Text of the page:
In 2014, the fracking boom also created a renewed interest in ceramic proppants and new producers entered, or announced plans to enter, the ceramic proppant market. 

Barite (barytes) supply remained relatively stable over the course of the year, meanwhile, although output from India, the world’s second largest barite producer (1.5m tonnes in 2013), was reported to have ceased by Q4 as mining contracts in Andhra Pradesh are renegotiated. China’s barite exports have decreased in recent years as a result of falling mine output and increased domestic consumption, as the country looks to diversify its energy supply from coal to less-polluting shale gas. Having become dependent on China’s supply, the US barite industry has begun to look for alternative sources of supply.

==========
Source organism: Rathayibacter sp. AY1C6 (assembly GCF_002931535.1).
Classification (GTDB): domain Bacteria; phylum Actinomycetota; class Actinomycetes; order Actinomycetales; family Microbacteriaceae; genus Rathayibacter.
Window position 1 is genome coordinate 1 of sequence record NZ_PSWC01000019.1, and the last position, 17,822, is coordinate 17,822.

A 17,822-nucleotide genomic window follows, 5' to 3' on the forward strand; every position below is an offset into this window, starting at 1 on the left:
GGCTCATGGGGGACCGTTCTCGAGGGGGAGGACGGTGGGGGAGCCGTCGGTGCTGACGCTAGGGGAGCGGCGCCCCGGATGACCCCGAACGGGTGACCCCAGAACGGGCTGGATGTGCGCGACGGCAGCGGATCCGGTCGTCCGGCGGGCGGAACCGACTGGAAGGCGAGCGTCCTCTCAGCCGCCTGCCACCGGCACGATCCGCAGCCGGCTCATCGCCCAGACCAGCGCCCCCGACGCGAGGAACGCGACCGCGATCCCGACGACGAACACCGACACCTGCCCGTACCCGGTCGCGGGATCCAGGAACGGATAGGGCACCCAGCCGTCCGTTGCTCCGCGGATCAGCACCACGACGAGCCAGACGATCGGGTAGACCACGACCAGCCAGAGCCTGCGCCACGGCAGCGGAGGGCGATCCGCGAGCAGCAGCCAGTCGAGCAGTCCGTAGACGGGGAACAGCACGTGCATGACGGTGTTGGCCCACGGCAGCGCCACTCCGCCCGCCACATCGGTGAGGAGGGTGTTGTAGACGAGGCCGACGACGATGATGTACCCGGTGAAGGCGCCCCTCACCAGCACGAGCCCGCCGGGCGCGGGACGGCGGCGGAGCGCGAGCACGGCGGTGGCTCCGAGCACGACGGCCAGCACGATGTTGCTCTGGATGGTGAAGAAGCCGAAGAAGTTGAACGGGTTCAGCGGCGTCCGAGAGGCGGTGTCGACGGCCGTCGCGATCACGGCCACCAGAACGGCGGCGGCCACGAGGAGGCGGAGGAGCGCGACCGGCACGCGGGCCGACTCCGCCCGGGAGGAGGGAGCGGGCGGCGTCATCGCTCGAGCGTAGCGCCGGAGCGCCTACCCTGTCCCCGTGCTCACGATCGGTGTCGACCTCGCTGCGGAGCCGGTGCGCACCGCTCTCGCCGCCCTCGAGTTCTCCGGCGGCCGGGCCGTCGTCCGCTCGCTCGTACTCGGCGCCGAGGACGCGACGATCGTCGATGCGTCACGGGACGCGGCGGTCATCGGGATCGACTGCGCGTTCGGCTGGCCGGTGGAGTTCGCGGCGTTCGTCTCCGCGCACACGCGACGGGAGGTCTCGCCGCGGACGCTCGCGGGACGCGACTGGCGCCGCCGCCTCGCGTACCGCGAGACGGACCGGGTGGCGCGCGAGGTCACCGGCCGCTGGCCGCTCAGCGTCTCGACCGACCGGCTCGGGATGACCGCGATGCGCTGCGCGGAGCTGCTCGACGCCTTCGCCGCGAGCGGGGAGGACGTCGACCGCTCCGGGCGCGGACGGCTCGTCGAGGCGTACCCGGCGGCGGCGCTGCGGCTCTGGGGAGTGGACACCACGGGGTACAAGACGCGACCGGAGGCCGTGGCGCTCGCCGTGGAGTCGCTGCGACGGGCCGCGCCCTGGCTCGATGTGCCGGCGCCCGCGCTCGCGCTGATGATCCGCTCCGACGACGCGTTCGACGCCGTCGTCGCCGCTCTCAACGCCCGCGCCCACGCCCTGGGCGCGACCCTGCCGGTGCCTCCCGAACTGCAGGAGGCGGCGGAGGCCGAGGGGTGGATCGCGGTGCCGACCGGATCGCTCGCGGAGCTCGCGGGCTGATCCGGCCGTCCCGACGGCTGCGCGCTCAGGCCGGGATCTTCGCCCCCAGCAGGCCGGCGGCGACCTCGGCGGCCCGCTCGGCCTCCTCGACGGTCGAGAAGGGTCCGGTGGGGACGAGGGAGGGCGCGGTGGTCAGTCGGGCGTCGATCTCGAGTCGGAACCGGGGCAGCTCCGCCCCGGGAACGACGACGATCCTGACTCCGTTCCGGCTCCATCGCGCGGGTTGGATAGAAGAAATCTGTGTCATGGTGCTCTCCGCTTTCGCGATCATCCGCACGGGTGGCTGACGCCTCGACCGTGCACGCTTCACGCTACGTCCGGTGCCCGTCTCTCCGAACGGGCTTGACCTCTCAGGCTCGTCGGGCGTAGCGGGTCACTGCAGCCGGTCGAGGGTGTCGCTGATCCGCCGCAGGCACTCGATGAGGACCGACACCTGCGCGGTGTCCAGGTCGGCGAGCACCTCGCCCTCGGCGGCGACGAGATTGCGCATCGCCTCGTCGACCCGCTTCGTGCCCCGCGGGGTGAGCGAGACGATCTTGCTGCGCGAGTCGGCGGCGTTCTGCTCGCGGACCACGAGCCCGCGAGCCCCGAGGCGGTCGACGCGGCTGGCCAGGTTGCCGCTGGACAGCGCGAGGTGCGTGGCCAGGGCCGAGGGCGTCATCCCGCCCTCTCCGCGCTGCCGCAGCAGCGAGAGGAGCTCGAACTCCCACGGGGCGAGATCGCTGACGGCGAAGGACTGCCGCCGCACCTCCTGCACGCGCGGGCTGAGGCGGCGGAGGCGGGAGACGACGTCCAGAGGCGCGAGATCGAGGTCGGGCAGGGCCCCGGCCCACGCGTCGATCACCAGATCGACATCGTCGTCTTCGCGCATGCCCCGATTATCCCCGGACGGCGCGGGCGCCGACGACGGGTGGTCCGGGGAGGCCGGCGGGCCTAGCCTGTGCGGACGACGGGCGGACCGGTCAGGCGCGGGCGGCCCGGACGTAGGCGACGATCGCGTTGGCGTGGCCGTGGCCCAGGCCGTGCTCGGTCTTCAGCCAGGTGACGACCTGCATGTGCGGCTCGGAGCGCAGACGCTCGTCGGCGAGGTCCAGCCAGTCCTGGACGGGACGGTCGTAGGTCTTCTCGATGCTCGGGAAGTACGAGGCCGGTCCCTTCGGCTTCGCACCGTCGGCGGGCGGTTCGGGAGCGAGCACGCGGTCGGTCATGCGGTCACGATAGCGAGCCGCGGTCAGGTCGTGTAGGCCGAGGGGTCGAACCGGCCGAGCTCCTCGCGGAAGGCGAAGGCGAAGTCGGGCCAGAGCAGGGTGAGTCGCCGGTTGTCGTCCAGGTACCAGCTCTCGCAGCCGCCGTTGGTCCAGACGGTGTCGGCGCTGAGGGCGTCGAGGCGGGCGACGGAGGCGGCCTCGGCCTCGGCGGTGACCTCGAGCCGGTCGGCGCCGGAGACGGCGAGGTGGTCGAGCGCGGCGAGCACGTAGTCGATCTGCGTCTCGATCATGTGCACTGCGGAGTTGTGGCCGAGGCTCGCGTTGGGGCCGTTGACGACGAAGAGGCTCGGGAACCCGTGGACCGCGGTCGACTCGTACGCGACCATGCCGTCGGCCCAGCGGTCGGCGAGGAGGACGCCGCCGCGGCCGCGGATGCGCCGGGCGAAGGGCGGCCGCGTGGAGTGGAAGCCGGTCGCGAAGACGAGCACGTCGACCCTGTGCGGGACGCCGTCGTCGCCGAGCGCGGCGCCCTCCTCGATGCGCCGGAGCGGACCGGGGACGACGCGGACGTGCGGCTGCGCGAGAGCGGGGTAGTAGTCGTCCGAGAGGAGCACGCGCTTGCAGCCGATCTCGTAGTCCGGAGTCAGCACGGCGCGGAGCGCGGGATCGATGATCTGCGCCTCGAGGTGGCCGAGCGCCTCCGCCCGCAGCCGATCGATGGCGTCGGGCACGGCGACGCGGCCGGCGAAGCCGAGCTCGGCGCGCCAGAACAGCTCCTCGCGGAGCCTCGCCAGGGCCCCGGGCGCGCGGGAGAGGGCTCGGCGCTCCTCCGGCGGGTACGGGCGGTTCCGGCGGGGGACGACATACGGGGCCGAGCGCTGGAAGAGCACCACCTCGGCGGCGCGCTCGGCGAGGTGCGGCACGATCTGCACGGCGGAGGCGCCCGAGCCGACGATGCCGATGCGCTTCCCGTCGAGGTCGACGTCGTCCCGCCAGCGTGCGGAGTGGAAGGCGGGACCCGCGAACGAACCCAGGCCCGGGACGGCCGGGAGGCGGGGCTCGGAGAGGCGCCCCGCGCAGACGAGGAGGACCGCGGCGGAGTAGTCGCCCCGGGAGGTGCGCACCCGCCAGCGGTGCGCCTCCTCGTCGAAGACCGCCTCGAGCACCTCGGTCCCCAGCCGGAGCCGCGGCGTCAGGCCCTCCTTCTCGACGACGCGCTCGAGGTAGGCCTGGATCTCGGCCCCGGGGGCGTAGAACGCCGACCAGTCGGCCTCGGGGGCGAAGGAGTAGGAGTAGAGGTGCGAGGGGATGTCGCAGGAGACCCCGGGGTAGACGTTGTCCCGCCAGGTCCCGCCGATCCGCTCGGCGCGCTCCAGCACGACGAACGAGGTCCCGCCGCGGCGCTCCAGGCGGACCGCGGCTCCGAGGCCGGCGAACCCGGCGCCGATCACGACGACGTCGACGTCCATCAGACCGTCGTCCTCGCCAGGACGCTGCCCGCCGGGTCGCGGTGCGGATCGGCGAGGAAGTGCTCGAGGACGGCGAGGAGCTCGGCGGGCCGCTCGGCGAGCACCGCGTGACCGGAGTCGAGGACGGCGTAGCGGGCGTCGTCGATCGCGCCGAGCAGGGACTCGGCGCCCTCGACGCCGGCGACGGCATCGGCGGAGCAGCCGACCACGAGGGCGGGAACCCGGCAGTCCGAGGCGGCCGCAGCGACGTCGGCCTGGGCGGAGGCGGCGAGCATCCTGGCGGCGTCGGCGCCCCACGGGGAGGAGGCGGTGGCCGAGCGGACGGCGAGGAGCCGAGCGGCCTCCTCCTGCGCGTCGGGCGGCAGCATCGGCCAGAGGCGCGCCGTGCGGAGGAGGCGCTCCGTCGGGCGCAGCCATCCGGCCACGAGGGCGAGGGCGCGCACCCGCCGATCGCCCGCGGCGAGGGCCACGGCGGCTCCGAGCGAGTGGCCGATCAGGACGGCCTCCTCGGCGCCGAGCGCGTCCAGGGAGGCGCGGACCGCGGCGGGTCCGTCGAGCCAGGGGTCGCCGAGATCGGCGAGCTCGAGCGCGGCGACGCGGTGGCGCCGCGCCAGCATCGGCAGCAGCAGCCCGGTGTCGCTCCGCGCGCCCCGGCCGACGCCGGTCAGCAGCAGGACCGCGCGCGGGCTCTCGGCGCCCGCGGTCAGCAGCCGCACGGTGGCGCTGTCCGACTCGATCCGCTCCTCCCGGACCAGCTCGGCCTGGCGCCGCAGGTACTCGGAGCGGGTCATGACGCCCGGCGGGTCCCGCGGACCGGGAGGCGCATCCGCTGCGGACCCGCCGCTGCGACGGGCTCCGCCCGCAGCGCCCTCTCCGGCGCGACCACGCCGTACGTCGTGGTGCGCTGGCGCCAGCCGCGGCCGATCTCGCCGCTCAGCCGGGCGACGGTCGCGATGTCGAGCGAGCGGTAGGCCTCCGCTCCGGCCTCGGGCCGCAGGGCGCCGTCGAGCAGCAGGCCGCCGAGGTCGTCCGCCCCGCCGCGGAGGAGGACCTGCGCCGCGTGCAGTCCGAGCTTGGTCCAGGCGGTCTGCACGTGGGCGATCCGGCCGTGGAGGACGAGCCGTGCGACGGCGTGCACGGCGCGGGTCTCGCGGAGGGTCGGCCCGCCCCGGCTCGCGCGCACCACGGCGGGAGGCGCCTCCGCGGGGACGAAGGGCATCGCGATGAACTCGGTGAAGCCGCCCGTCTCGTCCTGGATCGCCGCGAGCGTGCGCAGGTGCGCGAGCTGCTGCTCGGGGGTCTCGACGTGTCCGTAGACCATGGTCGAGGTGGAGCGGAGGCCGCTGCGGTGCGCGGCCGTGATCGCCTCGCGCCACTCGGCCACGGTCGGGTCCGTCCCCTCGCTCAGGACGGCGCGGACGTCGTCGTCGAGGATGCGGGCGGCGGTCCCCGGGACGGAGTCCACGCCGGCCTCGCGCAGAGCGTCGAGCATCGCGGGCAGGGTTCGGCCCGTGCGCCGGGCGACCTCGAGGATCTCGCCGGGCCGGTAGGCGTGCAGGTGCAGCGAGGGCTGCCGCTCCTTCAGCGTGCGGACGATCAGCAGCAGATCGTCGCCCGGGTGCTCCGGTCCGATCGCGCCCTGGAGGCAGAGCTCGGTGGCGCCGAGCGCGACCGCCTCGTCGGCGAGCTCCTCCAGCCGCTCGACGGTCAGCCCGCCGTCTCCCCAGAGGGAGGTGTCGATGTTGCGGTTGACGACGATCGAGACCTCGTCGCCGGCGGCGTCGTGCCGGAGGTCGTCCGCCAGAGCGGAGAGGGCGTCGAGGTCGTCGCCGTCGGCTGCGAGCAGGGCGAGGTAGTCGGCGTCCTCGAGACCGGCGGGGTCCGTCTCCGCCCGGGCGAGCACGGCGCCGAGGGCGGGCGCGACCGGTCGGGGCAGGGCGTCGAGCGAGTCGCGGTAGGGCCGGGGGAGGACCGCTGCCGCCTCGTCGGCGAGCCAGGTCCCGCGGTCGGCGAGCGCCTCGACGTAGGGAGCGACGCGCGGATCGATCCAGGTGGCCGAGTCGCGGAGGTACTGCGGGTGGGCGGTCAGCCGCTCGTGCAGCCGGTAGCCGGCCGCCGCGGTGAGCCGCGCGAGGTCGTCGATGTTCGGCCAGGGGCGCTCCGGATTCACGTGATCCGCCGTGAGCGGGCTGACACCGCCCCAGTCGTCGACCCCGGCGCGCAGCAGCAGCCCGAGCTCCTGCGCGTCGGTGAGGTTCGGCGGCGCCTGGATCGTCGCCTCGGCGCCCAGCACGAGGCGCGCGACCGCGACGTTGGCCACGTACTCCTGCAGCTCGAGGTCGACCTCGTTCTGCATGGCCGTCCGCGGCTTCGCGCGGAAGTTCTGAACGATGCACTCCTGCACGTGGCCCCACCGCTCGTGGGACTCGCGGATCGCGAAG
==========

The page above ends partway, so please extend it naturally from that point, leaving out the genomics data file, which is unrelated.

For bentonite, another mineral associated with conventional and unconventional exploration, supply remained relatively stable over the course of 2014. The biggest news in the industry was the takeover of bentonite producer AMCOL, which was the target of a bidding war between speciality minerals and refractories company Minerals Technologies Inc. (MTI) and French industrial minerals multinational, Imerys. After several months of counter bid after counter bid, US-based MTI finally won the battle and concluded the $1.7bn merger in May.

Towards the end of 2014 Halliburton announced it would buy Baker Hughes Inc. for $34.6bn to create a combined Houston-based global oilfield services provider. Both companies are leading producers and providers of oilfield minerals including bentonite and barite.


Driving demand in 2014 was an increased focus on unconventional hydrocarbon recovery through fracking and horizontal drilling.